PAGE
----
Study says British Catholicism facing "pastoral catastrophe"
A bracing 260-page report on the state of the Church in Britain has found that mass attendance has slumped by 40 per cent and Catholic marriages by 60 per cent over the last 30 years.
Unison reports that the study also shows the number of adult converts fell by 55 per cent and first communions by nearly 40 per cent, describing the crisis as the "greatest pastoral and demographic catastrophe" since the 16th century Reformation.
The study by Anthony Spencer of the Pastoral Research Centre covers the period from 1963 to 1991. But more recent figures, from 2004, indicate little improvement.
In 1991, Mass attendance in England and Wales stood at 1.3 million, compared with 960,000 in 2004. Deaths among congregations rose by 40 per cent between 1963 and 1991, reflecting the growing elderly profile. However, the Catholic population of England and Wales increased by six per cent.
According to the study the number of "late baptisms", of children aged one to 14, also increased.
But Mr Spencer said that this was sometimes believed to "reflect the desire of parents who are no longer active members of the Catholic community to get their children enrolled in popular Catholic schools."
Mr Spencer collated the figures from statistics gathered by parish priests and dioceses, and published by the Church since 1911.
The Australian reports that in a separate publication, entitled The Future of the Catholic Church in Britain, a former senior press officer for the Catholic Bishops' Conference called for strategic thinking to fix the crisis.
In the report, Tom Horwood says: "The church in Britain is suffering from a terminal decline in membership, irregular commitment among the remnant, and in the wake of persistent child-abuse scandals, a leadership of bishops and priests that has toppled from its pedestal with a mighty crash."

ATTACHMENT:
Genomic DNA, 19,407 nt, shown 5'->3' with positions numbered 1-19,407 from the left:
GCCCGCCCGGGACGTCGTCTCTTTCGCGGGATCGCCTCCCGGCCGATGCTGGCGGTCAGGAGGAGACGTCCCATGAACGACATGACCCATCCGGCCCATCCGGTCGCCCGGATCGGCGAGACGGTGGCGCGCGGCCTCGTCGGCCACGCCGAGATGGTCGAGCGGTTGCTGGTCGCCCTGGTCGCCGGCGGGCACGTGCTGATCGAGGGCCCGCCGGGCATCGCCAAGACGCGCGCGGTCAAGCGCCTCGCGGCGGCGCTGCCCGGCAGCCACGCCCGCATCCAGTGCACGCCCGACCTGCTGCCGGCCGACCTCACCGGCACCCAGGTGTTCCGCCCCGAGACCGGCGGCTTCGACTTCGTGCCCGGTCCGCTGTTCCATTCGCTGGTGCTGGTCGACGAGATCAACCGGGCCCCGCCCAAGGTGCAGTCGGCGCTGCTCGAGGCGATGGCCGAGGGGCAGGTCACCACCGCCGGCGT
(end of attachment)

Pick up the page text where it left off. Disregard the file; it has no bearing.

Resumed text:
Mr Horwood's book draws on management theory to outline an approach aiming at "fundamental changes of attitudes and behaviour."
Mr Horwood calls for more effective leadership from British bishops, accusing them of inability to set a clear direction, and emphasises the need for "straight-talking honesty".
He sums up: "It is clear that if the Catholic Church in Britain is to successfully communicate its messages and persuade an increasingly secular and cynical audience, it must change its approach.
"Reactionary, defensive tactics have failed," he says.
British Catholics facing crisis as numbers plunge (Unison 4/7/06)
British Catholics desert church (The Australian 4/7/06)
LINKS (not necessarily endorsed by Church Resources)
Catholic Church in England and Wales
Future of the Catholic Church in Britain
Pell blames Sunday sport for decline in mass attendance (CathNews 17/12/03)
5.9% decline in Mass attendance in Chicago last year (CathNews 2/1/04)
5 Jul 2006